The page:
Remove the charred onion and ginger and when they are cool enough to touch, cut the onion in half lengthwise, then slice thinly to make “matchstick slices of onion.

For the ginger, slice in 1/8” thick pieces along the length to make flat discs. Take each disc and slice it very thinly into matchsticks as well, cutting along the length. You can cut the julienne of ginger to 2” lengths.

Repeat this technique for the carrots.

Peel and thinly slice the garlic cloves. If I have the fresh herbs available, remove the leaves and lightly chop the thyme and parsley. If not, simply use dried. No big deal at this point, remember we’re making a tea.

Add all other broth ingredients and let the broth steep or gently simmer for about an hour. Stock will reduce slightly. You don’t want it to come to a rolling boil. This is about infusing flavor and keeping as many nutrients alive as possible. I use low heat to do this.

At this point you have the Blue Zebra home remedy for the common cold or sinus problem! I will make this by the pot full and sip on it all day as hot as I can stand it, just like I would use tea. The ingredients are almost all mucalytics, which means they loosen congestion and allow you to get rid of the nasties.

Making the Soup:
But if I’m making this for a meal, I will continue on - if the body is willing!

Using a vegetable peeler, make thin slices down the length of the zucchini, stopping when you reach the seeds in the middle. Rotate the zucchini as you do this to keep the slices about ¼ to ½ wide. Add these to the broth and cook.

Thinly slice mushrooms of your preference. Add these to the broth and cook.

Clean and slice green onions on the diagonal into ½” pieces. Add these to the broth in the last 3-5 minutes of cooking.

Wash and string snow pea pods or frozen peas. Slice on the diagonal into ½” pieces.

Add these to the broth in the last 3-5 minutes of cooking.

Add any leftover meat into your broth and allow it to be brought to temperature. (Pulled pork or brisket is great here. Also, leftover rare steak or meat is yummy!)

In a separate pan, cook rice noodles until just starting to become flexible. Take out and partially cool with running water, then drain well. They will finish cooking
when they are placed into the hot broth. Do not add to broth until ready to eat or else the noodles will become soft and mushy.

Eating the Soup:
Assemble all of your condiments in small bowls.

Ladle the piping hot broth into a bowl, about 2 cups or more. I like to add some of the julienne aromatics from the main broth and eat them (ginger, garlic, carrots, etc.).
Add some of the noodles and bits and pieces of your favorite condiment(s) a little at a time, as you eat the soup. The idea is that you are only adding a bite here and there in order to keep the broth as hot as possible! Don’t feel as though you have to add all of them! Also, you can easily substitute or omit ingredients as you have or don’t have them. Sometimes I completely omit the extra veggies!

Use chopsticks or a fork and spoon. Chunky doesn’t have a monopoly on the soup that eats like a meal! Sip as much of the broth as you desire. Anything goes with this oh so filling pho!

Houston Institute for Culture
San Francisco Chronicle
Viet World Kitchen


Now for the authentic stuff! Enjoy!

By Mai Pham (chef/owner of Lemon Grass Restaurant and Cafe in Sacramento)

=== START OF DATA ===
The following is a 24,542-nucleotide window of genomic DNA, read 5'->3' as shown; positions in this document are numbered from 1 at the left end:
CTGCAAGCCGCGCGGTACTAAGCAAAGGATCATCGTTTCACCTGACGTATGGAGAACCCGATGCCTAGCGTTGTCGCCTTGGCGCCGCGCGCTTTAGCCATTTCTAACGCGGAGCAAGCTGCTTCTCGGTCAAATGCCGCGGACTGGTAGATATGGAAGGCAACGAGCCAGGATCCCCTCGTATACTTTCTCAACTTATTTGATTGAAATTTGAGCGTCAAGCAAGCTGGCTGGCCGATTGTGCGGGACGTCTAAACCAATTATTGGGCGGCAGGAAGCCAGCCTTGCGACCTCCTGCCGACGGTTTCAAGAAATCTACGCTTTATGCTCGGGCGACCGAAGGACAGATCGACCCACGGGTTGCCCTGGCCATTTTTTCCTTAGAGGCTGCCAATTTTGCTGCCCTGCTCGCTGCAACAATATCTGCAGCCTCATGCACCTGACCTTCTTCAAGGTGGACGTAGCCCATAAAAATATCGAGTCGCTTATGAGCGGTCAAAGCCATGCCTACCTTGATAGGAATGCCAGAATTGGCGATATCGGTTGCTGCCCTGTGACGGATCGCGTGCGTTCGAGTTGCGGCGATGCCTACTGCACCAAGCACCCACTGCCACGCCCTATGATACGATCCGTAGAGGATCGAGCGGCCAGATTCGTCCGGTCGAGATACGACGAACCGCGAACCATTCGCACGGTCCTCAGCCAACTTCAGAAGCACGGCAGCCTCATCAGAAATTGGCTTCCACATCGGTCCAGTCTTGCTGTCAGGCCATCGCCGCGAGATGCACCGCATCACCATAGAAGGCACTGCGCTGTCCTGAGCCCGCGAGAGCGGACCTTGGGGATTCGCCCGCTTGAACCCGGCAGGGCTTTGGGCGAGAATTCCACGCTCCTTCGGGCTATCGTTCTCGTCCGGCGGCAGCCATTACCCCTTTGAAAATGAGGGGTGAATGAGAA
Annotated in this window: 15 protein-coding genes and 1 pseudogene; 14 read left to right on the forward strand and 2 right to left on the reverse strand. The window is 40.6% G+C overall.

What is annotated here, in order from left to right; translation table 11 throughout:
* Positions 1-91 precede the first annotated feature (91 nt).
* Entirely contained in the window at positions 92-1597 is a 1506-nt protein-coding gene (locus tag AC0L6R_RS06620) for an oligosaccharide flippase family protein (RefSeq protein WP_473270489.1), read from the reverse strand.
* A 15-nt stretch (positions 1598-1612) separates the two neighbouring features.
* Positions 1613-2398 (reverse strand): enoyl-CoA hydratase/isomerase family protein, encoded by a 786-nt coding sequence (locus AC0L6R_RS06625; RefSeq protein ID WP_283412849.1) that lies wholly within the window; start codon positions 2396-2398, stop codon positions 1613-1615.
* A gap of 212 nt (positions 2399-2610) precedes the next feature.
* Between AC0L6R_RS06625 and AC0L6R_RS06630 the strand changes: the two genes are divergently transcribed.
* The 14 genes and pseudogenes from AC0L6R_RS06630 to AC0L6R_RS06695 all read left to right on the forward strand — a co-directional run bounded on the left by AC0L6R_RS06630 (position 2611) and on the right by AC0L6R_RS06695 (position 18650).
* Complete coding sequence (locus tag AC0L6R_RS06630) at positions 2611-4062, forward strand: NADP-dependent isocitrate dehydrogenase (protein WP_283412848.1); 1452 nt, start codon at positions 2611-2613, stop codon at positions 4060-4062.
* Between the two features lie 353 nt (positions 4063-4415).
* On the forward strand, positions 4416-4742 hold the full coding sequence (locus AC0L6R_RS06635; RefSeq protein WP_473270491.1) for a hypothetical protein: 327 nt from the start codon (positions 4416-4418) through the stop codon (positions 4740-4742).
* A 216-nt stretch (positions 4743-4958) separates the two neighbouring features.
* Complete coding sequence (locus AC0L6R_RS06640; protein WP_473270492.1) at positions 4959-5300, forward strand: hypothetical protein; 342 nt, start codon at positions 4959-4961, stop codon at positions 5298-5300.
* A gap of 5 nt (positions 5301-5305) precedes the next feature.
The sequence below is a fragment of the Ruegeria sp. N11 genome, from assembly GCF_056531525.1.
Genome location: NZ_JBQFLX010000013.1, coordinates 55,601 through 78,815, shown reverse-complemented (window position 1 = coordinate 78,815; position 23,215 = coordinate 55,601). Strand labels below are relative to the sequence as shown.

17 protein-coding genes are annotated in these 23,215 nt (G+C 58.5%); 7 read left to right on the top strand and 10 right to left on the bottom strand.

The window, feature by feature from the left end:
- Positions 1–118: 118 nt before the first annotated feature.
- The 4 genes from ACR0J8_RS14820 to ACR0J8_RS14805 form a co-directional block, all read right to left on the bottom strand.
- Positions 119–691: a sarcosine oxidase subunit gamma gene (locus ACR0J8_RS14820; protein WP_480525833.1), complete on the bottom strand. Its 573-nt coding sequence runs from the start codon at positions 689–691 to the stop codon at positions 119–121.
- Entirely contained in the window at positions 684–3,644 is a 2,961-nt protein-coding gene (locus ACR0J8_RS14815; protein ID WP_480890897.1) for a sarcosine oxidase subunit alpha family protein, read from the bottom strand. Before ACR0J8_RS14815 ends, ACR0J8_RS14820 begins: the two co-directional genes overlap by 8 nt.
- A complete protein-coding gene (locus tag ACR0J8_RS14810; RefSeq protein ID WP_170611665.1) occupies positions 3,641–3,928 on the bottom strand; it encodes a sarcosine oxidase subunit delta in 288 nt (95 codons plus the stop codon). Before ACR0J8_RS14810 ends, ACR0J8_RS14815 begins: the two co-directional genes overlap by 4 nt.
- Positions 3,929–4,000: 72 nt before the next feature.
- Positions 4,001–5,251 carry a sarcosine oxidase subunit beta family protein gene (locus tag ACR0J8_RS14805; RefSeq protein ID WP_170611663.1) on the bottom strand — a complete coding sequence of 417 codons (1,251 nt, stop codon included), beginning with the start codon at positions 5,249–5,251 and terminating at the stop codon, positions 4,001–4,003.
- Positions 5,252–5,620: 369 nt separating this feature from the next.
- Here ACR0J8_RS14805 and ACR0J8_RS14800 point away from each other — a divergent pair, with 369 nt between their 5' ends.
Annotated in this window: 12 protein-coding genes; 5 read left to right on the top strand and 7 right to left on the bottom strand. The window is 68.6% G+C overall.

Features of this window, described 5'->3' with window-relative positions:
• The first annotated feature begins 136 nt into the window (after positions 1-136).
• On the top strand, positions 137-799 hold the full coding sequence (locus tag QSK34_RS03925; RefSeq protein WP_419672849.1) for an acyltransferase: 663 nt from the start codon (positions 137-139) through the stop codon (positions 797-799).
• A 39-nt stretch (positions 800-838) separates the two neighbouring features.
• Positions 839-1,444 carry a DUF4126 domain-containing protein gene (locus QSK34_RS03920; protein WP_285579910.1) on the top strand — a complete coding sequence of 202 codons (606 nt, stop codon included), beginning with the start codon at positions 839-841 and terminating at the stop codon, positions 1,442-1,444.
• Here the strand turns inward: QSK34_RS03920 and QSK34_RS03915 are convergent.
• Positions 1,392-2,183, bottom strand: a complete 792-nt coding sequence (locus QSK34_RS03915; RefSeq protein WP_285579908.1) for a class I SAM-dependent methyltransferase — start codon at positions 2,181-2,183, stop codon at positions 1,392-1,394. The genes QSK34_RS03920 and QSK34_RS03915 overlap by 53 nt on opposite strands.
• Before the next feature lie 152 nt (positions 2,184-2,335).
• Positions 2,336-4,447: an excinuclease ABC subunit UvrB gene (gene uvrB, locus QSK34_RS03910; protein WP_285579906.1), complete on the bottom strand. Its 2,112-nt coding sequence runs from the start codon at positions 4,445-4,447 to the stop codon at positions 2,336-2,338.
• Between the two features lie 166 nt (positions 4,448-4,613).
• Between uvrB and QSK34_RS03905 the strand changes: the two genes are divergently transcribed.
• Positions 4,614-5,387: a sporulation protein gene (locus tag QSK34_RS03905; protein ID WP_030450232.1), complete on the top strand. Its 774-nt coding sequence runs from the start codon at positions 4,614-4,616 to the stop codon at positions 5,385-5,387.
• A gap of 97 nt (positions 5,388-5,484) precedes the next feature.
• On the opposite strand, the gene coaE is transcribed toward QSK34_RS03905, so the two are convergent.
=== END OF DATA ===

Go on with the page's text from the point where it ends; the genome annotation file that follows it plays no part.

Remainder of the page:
Serves 6 to 8.

Note: You can prepare the beef broth in advance and assemble just before serving.


The Broth –
5 pounds beef marrow bones
3-pound chuck roast
2 (4-inch) pieces fresh ginger, unpeeled
1 large yellow onion, peeled
1/3 cup Asian fish sauce
5 tablespoons sugar
8 whole star anise
3 whole cloves
1 tablespoon salt, or to taste

Noodles & Assembly -
½ pound beef sirloin steak, slightly frozen, then sliced paper thin
1 ½ pounds fresh or dried flat rice stick noodles (about 1/8 inch wide)
1 yellow onion, sliced paper thin
4 green onions, chopped
½ cup chopped cilantro
1 pound bean sprouts
20 sprigs Asian basil
20 leaves saw-leaf herb (optional)
3 tablespoons chopped fresh Thai bird chiles, or thinly sliced serrano chiles
2 limes, cut into thin wedges
Pepper to taste

Bring 6 quarts water to a boil in a large stockpot.

Place the bones and chuck roast in a separate pot with water to cover; bring to a boil and boil vigorously for 5 minutes. Using tongs, remove the bones and meat and add to the first pot of boiling water. When the water returns to a boil, reduce to a simmer.

Using metal tongs, hold the ginger and onion over a gas burner until slightly blackened and aromatic. (If you have an electric stove, dry-roast the ginger and onion in a skillet.) Rinse the ginger and onion and add them to the pot with the meat and bones.

Add the fish sauce and sugar to the pot. Simmer, skimming off the foam, until the meat is tender, about 1 ½ hours.

Remove the chuck roast and submerge in a bowl of cold water for 15 minutes. This prevents the meat from darkening and drying out.

Place the star anise and cloves in a dampened spice bag and add to the broth. Add 2 cups water to the pot. Simmer for 1 hour, then remove and discard the spice bag and onion. (Cooking the spices too long makes the broth dark and pungent.)

Add the salt to the broth and keep at a low simmer while preparing the noodles.
The broth should be rich enough to serve after 2 ½ hours total cooking time. It will taste salty, but will balance once the noodles and accompaniments are added.

Noodles and Assembly:
Cut half of the roast into thin slices; reserve the remaining roast for another use.

Cut the partially frozen sirloin into thin slices. Place the sliced chuck and sirloin on separate plates and set aside.

Bring a large pot of water to a boil. Place a handful of fresh noodles (enough for 1 serving) in a sieve and lower into the boiling water. Using a fork or chopsticks, stir for 15 seconds, then lift and shake off excess water. (If using dried noodles, soak them in warm water for 20 minutes. Cook them all at once until al dente, about 2 to 3 minutes. Rinse extremely well in warm water.) Divide the noodles among heated serving bowls.

Arrange a few slices of roast and sirloin on the noodles in each bowl.

Bring the beef broth to a rolling boil.

Season with salt (if necessary) and pepper.

Ladle 2 to 3 cups into each bowl.

Sprinkle each serving with 1 tablespoon sliced yellow onion, 1 tablespoon green onions, 1 tablespoon cilantro and pepper to taste.

Let diners garnish their bowls with bean sprouts, Asian basil, saw- leaf herb, chiles and squeeze of lime as desired.

PER SERVING: 390 calories, 28 g protein, 51 g carbohydrate, 6 g fat (2 g saturated), 66 mg cholesterol, 1592 mg sodium, 2 g fiber.